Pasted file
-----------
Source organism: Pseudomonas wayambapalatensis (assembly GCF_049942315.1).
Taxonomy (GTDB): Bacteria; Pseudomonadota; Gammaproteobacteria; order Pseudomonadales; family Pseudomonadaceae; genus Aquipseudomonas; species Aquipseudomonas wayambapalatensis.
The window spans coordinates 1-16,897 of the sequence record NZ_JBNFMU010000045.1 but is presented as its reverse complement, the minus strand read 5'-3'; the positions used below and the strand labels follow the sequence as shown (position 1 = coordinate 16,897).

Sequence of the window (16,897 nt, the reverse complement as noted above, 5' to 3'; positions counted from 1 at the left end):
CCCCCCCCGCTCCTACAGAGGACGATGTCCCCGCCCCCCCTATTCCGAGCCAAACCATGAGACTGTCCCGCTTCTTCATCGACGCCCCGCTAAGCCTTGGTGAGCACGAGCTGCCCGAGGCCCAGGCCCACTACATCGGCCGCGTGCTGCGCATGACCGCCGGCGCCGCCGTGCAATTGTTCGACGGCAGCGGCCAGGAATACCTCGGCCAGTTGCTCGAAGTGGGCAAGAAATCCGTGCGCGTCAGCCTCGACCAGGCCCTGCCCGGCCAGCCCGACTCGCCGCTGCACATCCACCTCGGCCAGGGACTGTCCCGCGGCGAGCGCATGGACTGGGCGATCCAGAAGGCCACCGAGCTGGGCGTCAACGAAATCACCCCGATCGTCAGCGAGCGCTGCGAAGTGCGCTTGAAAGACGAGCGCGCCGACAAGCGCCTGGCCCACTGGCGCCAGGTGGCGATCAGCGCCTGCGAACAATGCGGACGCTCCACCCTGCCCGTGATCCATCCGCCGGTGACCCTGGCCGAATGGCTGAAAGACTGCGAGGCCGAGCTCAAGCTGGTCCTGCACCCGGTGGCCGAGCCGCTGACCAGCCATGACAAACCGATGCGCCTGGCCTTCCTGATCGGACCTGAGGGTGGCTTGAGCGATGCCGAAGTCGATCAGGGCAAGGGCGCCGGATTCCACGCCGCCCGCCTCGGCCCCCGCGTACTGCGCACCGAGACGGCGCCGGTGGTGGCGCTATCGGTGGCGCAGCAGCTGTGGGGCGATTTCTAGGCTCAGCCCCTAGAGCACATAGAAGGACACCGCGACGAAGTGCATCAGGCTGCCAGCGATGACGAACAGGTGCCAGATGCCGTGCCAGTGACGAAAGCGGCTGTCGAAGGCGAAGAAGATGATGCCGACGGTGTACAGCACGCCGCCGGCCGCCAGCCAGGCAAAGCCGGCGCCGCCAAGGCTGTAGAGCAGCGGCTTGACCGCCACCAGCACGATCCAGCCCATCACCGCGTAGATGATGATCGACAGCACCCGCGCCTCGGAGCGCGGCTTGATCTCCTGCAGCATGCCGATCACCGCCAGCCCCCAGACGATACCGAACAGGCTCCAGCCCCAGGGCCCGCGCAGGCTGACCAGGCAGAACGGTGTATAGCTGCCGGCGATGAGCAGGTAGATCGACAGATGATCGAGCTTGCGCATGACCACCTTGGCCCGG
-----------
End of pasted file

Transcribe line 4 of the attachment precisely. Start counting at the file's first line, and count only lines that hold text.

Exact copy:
Sequence of the window (16,897 nt, the reverse complement as noted above, 5' to 3'; positions counted from 1 at the left end):